脳血管外科医に求められる出血時のトラブルシューティング [in Japanese] Neurovascular Troubleshooting of Unexpected Hemorrhage [in Japanese]
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When unexpected hemorrhage occurs during an operation, the neurovascular surgeon must immediately perform safe and secure hemostasis. Inappropriate hemostasis can lead to a circulatory disorder, cerebral edema, and hemorrhage. We describe safe and secure troubleshooting of different causes of hemorrhage, while presenting typical cases of cerebral aneurysm surgery. The following are discussed: 1. cerebral cortical vein 1) oozing, 2) small hemorrhage, 3) thick vein requiring reconstruction; 2. venous sinus 1) mild bleeding, 2) moderate bleeding, 3) severe bleeding; 3. bleeding from a lacerated aneurysmal neck; 4. new techniques using suction. Hemostasis with maintenance of normal structure was performed in all cases. The following are detailed methods used for each case. In 1.1) Gelfoam (Pfizer) soaked in saline was used; 1.2) minimum suturing was done; 1.3) frontal basal vein-radial vein-superficial middle cerebral vein anastomosis was performed. In 2.1) hemostatic material was used; 2.2) Goretex was placed over the bleeding site and covered with Gelfoam soaked in fibrin; 2.3) with sinus packing using neurosurgical pads for hemostasis, reconstruction of the sigmoid sinus using a saphenous venous patch was safely and quickly performed. In 3. the lacerated aneurysmal neck was repaired with 10-0 nylon interrupted sutures. Usual clipping based on closure line clipping was performed after securing hemostasis. In 4. in a narrow and deep operative field, use of the suction tip with the left hand enables cleaning of the bleeding point and self-sealing. Postoperative courses were uneventful and transfusion was not required. Appropriate troubleshooting without short-cuts is increasingly necessary because less invasive endovascular surgery can be easily performed.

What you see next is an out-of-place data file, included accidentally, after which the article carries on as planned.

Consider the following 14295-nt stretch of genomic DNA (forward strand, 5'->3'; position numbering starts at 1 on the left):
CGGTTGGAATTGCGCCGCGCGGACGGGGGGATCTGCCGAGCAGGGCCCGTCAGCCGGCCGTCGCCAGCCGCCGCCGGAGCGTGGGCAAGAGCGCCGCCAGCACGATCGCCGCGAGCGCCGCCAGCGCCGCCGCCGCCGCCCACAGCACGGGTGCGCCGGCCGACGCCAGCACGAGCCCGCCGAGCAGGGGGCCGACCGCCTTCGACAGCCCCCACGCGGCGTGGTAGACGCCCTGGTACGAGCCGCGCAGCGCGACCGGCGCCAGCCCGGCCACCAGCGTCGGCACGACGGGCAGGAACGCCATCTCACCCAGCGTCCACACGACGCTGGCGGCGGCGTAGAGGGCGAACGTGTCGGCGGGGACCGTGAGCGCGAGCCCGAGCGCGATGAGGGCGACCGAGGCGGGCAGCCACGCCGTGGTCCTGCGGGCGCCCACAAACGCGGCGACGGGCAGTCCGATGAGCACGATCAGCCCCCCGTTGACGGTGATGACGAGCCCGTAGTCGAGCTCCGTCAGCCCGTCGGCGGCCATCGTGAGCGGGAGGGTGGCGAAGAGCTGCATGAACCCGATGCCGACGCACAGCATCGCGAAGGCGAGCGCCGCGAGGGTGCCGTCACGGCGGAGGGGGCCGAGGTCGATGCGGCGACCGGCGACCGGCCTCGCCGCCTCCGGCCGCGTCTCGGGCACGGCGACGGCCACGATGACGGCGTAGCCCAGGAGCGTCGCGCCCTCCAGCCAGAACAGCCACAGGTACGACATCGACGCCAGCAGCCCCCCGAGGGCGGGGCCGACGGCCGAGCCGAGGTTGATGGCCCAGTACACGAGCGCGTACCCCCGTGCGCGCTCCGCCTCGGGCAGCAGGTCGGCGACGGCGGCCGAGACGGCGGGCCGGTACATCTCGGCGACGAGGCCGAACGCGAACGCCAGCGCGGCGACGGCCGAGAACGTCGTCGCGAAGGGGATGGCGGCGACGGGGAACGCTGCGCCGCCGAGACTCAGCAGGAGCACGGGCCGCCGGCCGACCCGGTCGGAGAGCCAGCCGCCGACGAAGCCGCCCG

- Surgery for Cerebral Stroke
Surgery for Cerebral Stroke 46(3), 229-234, 2018
The Japanese Society on Surgery for Cerebral Stroke